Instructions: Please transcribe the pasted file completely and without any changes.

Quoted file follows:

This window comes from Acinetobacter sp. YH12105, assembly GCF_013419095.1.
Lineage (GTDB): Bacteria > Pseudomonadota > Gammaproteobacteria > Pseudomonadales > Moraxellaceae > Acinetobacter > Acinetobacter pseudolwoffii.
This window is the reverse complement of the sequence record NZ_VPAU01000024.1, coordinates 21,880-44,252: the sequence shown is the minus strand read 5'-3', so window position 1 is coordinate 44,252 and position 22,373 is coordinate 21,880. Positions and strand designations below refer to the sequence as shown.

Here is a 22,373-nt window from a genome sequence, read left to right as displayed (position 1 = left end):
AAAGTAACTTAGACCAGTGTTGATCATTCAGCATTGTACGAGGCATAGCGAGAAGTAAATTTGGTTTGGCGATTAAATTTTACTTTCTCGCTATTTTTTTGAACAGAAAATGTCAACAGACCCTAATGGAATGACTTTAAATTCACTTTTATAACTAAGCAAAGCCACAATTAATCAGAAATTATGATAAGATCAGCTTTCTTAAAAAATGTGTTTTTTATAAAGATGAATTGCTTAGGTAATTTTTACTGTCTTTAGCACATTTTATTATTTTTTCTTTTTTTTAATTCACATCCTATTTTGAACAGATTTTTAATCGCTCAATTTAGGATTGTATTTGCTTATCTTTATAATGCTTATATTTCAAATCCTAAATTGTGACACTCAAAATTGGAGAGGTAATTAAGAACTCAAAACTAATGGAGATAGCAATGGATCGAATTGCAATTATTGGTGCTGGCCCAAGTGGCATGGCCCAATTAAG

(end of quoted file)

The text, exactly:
This window comes from Acinetobacter sp. YH12105, assembly GCF_013419095.1.
Lineage (GTDB): Bacteria > Pseudomonadota > Gammaproteobacteria > Pseudomonadales > Moraxellaceae > Acinetobacter > Acinetobacter pseudolwoffii.
This window is the reverse complement of the sequence record NZ_VPAU01000024.1, coordinates 21,880-44,252: the sequence shown is the minus strand read 5'-3', so window position 1 is coordinate 44,252 and position 22,373 is coordinate 21,880. Positions and strand designations below refer to the sequence as shown.

Here is a 22,373-nt window from a genome sequence, read left to right as displayed (position 1 = left end):
AAAGTAACTTAGACCAGTGTTGATCATTCAGCATTGTACGAGGCATAGCGAGAAGTAAATTTGGTTTGGCGATTAAATTTTACTTTCTCGCTATTTTTTTGAACAGAAAATGTCAACAGACCCTAATGGAATGACTTTAAATTCACTTTTATAACTAAGCAAAGCCACAATTAATCAGAAATTATGATAAGATCAGCTTTCTTAAAAAATGTGTTTTTTATAAAGATGAATTGCTTAGGTAATTTTTACTGTCTTTAGCACATTTTATTATTTTTTCTTTTTTTTAATTCACATCCTATTTTGAACAGATTTTTAATCGCTCAATTTAGGATTGTATTTGCTTATCTTTATAATGCTTATATTTCAAATCCTAAATTGTGACACTCAAAATTGGAGAGGTAATTAAGAACTCAAAACTAATGGAGATAGCAATGGATCGAATTGCAATTATTGGTGCTGGCCCAAGTGGCATGGCCCAATTAAG